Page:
A junior hockey obsessive, Mr. Connelly cited recent precedent for removing such honours. Earlier this year, the Sault Ste. Marie Greyhounds removed a banner recognizing former player, GM and head coach John Vanbiesbrouck. In 2003, Mr. Vanbiesbrouck acknowledged using a racial slur to describe team captain Trevor Daley, who is Black.

With Kelowna up 2-1, one couple sauntered past the murals and fell into a lover’s quarrel over their fate.

“If the police have enough to charge them, it’s serious, and they should cover these up,” said the young woman. “I disagree,” said her boyfriend, wearing a Draisaitl jersey.

“Says the guy who hasn’t read anything about the case,” she retorted.

“Innocent until proven guilty,” he said.

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Mr. Foote and Mr. Dubé, in #25 and #19, respectively, skate at Prospera Place against the Medicine Hat Tigers in 2016 and Kootenay Ice in 2017.Marissa Baecker/Getty Images

Online exchanges have been more heated. Bill Henthorn, a moderator for one Rockets fan page on Facebook, has warned users against posting about the 2018 world junior team altogether. “I think the majority of us just want it to play out the way it should, in the courts,” he said in an interview at the game. “The page is designed to support the current team. It’s a touchy subject.”

Then his voice took on a warble of emotion. “I’ve got pictures of these guys with my kids on my living room wall,” he said.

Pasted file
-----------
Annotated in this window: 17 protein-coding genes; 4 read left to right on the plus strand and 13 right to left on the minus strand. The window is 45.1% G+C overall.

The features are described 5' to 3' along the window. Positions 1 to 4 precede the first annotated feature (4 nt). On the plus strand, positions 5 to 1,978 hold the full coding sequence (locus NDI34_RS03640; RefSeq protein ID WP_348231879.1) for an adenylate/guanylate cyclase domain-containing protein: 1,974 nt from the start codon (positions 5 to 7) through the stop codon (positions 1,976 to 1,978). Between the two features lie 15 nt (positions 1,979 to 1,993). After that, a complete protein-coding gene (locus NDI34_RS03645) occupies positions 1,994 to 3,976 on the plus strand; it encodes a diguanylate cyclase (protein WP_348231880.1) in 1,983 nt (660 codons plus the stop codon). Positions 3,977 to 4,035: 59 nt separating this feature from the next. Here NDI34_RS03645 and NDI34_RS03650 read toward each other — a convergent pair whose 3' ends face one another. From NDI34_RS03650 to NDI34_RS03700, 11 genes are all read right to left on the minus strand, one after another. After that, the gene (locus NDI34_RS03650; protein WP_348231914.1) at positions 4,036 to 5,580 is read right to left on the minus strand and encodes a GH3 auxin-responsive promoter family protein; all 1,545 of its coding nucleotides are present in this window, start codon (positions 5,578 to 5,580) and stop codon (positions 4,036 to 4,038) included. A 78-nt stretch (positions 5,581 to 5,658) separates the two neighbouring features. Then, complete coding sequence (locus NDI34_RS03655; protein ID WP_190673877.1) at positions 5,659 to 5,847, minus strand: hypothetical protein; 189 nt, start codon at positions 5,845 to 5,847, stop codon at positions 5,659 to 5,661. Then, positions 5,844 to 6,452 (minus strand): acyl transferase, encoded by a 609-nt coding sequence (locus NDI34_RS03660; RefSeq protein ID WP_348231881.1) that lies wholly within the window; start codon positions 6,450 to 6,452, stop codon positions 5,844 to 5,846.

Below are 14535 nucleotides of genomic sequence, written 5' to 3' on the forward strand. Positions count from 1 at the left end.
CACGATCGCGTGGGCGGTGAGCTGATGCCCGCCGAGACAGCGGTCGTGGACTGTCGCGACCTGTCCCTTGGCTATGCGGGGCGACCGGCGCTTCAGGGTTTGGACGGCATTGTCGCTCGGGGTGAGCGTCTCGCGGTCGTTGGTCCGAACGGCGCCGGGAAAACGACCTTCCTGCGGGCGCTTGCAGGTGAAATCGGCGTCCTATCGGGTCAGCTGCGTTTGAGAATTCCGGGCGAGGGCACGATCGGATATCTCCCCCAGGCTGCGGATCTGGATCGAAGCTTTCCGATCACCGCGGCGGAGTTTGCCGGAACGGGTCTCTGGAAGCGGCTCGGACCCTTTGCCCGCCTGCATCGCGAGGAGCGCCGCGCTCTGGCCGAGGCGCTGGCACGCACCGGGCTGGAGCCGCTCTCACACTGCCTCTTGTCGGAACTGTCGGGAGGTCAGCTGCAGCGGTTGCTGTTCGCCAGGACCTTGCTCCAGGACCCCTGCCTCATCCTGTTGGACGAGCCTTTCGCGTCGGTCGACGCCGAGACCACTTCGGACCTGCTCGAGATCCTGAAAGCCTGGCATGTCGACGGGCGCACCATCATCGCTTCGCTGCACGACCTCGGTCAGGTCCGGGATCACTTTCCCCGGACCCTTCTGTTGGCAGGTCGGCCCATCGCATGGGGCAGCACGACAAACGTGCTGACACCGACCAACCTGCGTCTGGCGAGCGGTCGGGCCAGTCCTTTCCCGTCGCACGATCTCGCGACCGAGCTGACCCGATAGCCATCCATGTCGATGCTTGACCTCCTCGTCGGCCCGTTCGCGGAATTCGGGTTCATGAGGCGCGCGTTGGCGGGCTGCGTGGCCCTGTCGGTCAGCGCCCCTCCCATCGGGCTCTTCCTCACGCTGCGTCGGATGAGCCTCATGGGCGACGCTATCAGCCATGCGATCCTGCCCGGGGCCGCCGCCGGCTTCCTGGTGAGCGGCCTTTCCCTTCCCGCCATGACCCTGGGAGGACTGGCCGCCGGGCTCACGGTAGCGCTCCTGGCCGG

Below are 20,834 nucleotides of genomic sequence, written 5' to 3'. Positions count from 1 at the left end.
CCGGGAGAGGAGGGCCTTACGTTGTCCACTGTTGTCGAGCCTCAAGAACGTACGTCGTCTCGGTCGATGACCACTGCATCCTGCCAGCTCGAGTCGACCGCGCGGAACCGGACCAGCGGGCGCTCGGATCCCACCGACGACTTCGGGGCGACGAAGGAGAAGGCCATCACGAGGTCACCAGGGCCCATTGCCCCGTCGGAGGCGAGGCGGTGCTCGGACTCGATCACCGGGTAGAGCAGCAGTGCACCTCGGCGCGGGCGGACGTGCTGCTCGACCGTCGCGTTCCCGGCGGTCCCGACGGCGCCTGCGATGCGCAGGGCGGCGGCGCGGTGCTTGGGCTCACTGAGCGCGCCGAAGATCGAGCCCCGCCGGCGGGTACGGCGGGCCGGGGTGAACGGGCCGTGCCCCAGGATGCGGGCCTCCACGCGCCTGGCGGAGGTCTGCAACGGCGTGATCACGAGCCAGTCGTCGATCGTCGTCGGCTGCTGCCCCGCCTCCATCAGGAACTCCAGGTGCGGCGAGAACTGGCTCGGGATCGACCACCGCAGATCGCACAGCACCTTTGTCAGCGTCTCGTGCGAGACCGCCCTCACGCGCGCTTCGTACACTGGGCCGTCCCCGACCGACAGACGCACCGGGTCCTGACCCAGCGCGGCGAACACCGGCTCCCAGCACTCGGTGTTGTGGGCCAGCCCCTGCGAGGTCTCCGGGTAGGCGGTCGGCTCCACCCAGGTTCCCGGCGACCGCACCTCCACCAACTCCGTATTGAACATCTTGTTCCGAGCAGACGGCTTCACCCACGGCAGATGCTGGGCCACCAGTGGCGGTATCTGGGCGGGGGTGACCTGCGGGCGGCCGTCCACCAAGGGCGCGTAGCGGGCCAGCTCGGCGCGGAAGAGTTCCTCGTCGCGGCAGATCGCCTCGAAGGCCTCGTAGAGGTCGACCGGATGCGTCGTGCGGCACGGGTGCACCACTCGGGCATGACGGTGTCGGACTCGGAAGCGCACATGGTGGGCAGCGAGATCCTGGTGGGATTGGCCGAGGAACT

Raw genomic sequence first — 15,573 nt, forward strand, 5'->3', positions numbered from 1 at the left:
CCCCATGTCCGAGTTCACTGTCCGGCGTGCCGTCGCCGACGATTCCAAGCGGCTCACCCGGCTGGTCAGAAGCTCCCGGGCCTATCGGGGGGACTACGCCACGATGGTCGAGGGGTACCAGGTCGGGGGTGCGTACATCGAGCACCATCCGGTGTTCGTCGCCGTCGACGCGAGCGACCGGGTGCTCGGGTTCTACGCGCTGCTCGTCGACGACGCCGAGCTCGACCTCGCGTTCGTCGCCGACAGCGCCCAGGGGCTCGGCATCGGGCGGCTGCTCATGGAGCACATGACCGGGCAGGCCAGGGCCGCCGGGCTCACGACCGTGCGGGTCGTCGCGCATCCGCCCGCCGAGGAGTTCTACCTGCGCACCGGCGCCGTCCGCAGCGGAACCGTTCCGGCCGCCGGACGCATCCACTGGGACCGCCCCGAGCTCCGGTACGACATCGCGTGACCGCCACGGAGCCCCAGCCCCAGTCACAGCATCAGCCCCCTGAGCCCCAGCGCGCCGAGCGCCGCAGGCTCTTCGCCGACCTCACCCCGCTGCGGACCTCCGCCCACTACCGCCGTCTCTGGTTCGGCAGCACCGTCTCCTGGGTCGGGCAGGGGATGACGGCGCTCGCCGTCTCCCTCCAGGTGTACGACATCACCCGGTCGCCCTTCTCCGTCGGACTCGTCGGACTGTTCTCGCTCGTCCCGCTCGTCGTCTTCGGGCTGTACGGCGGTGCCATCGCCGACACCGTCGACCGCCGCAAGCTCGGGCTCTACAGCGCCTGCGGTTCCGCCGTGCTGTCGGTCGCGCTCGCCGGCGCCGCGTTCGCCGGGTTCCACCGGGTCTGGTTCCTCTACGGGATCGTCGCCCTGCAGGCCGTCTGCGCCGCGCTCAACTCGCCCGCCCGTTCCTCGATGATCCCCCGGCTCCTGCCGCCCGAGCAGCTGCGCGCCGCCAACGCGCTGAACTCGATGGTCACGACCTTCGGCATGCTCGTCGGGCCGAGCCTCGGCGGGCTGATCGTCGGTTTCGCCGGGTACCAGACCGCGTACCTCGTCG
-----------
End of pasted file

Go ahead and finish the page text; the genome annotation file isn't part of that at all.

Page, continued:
Junior hockey teams form a powerful bond with the small cities they represent, he explained. Players billet with local families and often attend local high schools. They’re approachable around town and in the rink. WHL ticket prices top out at around $30, giving teams a broad appeal. “We develop attachments to these guys,” he said. “And once they age out, they go and it’s emotional at times. At the end of the season, you know you’re not going to see these guys again and it’s tears.”

So how should the team address local heroes facing criminal charges? “We shouldn’t be going ripping murals off walls just yet,” he said. “Do I think it should come to that? I don’t know. I don’t condone violence against women or men.”

One Kelowna resident, Wilbur Turner, doesn’t consider himself much of a hockey fan, but says the team is a source of pride for the city and inspiration for his grandkids. “In most cases, that’s a good thing, but in this instance there’s a bit of a dark shadow around their reputation, and the reputation of hockey in general,” he said.

An advocate for the LGBTQ+ causes, he says the team’s reluctance to speak about the issue is a lost opportunity to show support for human rights. “That the team is not saying anything is very powerful,” he said. “I don’t believe it sends the right message.”

Hockey sex-assault case: More from The Globe and Mail

Robyn Doolittle, the reporter behind The Globe’s Unfounded project, has been following the Hockey Canada saga as details become public. She spoke with The Decibel about the alleged 2018 incident and the five players charged. Subscribe for more episodes.

Sex-assault case fills London, Ont., with anxious buzz and awkward silence

London police apologize to woman at centre of sex-assault case

Hockey Canada keeps suspension of 2018 national junior players in place

The ‘invaluable crisis manager’ leading the NHL’s probe of the 2018 Canadian world junior hockey scandal